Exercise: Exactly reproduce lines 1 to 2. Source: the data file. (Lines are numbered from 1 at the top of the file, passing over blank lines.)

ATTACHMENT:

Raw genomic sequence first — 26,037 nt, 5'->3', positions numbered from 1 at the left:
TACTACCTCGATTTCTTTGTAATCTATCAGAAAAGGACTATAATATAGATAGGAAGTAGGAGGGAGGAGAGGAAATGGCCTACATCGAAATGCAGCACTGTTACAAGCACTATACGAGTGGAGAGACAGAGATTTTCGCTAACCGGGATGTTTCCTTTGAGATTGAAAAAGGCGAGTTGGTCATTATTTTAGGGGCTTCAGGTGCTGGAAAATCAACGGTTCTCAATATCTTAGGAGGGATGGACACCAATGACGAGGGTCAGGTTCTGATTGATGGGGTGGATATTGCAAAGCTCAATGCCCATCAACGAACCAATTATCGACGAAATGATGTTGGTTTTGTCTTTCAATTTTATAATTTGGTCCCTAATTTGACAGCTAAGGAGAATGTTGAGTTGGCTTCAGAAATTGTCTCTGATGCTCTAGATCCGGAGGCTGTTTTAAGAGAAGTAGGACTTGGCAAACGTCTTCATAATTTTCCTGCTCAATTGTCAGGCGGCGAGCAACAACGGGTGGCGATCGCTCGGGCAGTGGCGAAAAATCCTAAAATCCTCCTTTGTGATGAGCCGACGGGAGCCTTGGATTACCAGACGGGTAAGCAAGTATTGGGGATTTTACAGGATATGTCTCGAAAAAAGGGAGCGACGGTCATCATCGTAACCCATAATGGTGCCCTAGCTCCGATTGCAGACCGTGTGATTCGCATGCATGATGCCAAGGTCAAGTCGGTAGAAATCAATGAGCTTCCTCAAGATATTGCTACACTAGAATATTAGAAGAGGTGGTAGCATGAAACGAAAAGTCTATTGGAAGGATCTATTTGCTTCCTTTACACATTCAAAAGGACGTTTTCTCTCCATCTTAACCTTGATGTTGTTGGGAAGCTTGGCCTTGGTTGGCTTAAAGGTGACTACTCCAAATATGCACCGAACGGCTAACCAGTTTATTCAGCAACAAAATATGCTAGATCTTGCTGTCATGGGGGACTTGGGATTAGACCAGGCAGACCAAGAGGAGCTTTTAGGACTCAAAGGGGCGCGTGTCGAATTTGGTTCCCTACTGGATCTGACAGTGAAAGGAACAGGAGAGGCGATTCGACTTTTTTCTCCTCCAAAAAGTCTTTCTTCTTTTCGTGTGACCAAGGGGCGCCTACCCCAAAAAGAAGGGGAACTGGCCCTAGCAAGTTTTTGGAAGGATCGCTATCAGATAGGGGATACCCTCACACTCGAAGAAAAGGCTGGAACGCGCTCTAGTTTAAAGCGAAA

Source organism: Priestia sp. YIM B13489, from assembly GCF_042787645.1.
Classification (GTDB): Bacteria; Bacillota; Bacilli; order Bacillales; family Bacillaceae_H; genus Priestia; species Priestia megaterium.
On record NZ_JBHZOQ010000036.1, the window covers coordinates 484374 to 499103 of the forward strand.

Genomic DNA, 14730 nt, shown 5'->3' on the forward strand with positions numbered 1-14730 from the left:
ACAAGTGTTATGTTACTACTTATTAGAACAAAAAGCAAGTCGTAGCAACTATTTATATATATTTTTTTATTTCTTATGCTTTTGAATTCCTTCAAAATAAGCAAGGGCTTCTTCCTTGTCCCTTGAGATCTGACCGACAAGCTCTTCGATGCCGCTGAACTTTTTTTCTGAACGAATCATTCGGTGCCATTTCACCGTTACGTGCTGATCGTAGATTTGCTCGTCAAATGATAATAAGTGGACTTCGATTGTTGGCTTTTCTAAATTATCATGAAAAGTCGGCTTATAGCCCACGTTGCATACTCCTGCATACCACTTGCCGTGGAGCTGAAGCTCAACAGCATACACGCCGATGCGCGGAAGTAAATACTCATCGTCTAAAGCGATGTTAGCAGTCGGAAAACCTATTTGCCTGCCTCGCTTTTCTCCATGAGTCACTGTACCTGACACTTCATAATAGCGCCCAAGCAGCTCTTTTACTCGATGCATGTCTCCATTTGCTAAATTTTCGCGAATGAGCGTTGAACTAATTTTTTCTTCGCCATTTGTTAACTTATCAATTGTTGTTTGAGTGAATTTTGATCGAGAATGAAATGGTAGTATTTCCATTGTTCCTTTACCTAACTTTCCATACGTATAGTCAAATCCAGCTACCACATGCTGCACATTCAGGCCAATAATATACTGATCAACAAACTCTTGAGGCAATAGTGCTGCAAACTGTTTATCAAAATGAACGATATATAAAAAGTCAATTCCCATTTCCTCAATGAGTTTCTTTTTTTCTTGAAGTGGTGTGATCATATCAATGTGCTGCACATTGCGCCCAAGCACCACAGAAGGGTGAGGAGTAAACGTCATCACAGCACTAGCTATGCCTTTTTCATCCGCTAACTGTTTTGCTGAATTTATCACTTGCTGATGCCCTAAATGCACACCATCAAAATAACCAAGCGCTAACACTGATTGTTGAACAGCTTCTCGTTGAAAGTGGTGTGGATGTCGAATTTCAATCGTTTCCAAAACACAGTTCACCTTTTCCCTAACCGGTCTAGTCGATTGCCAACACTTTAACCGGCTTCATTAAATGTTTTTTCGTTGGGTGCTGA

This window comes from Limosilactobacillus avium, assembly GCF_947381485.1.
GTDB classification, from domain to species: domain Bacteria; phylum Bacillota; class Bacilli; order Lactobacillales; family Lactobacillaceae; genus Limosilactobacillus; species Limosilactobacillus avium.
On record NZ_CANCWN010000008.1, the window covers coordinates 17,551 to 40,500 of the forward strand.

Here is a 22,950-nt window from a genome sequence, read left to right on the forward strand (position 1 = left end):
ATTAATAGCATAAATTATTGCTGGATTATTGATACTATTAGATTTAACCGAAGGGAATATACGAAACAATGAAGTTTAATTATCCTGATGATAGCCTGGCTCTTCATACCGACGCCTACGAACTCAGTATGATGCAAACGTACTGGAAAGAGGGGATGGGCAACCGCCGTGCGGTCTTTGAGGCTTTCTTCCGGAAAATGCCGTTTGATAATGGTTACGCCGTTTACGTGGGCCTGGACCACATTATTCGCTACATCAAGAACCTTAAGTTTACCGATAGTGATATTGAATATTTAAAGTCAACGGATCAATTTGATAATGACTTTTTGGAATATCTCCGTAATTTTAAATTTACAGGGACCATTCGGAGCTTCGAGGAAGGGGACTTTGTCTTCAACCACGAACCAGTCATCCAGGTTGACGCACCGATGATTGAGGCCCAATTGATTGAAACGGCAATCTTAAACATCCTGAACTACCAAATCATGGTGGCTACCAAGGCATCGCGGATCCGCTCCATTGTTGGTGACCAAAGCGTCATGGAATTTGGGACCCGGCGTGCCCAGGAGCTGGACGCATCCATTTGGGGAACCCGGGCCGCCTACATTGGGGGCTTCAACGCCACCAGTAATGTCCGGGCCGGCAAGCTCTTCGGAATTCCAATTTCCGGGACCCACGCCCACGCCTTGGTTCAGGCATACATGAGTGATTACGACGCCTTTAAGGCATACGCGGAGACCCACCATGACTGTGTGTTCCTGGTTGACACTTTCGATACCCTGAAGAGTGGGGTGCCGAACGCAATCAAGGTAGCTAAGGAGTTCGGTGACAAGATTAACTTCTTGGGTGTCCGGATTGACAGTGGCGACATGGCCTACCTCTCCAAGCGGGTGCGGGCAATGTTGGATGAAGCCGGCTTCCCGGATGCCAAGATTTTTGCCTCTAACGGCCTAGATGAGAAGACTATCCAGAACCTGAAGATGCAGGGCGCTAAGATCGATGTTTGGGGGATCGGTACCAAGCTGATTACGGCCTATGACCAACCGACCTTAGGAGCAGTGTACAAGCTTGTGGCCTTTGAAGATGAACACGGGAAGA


Raw genomic sequence first — 26,037 nt, 5'->3', positions numbered from 1 at the left:
TACTACCTCGATTTCTTTGTAATCTATCAGAAAAGGACTATAATATAGATAGGAAGTAGGAGGGAGGAGAGGAAATGGCCTACATCGAAATGCAGCACTGTTACAAGCACTATACGAGTGGAGAGACAGAGATTTTCGCTAACCGGGATGTTTCCTTTGAGATTGAAAAAGGCGAGTTGGTCATTATTTTAGGGGCTTCAGGTGCTGGAAAATCAACGGTTCTCAATATCTTAGGAGGGATGGACACCAATGACGAGGGTCAGGTTCTGATTGATGGGGTGGATATTGCAAAGCTCAATGCCCATCAACGAACCAATTATCGACGAAATGATGTTGGTTTTGTCTTTCAATTTTATAATTTGGTCCCTAATTTGACAGCTAAGGAGAATGTTGAGTTGGCTTCAGAAATTGTCTCTGATGCTCTAGATCCGGAGGCTGTTTTAAGAGAAGTAGGACTTGGCAAACGTCTTCATAATTTTCCTGCTCAATTGTCAGGCGGCGAGCAACAACGGGTGGCGATCGCTCGGGCAGTGGCGAAAAATCCTAAAATCCTCCTTTGTGATGAGCCGACGGGAGCCTTGGATTACCAGACGGGTAAGCAAGTATTGGGGATTTTACAGGATATGTCTCGAAAAAAGGGAGCGACGGTCATCATCGTAACCCATAATGGTGCCCTAGCTCCGATTGCAGACCGTGTGATTCGCATGCATGATGCCAAGGTCAAGTCGGTAGAAATCAATGAGCTTCCTCAAGATATTGCTACACTAGAATATTAGAAGAGGTGGTAGCATGAAACGAAAAGTCTATTGGAAGGATCTATTTGCTTCCTTTACACATTCAAAAGGACGTTTTCTCTCCATCTTAACCTTGATGTTGTTGGGAAGCTTGGCCTTGGTTGGCTTAAAGGTGACTACTCCAAATATGCACCGAACGGCTAACCAGTTTATTCAGCAACAAAATATGCTAGATCTTGCTGTCATGGGGGACTTGGGATTAGACCAGGCAGACCAAGAGGAGCTTTTAGGACTCAAAGGGGCGCGTGTCGAATTTGGTTCCCTACTGGATCTGACAGTGAAAGGAACAGGAGAGGCGATTCGACTTTTTTCTCCTCCAAAAAGTCTTTCTTCTTTTCGTGTGACCAAGGGGCGCCTACCCCAAAAAGAAGGGGAACTGGCCCTAGCAAGTTTTTGGAAGGATCGCTATCAGATAGGGGATACCCTCACACTCGAAGAAAAGGCTGGAACGCGCTCTAGTTTAAAGCGAAA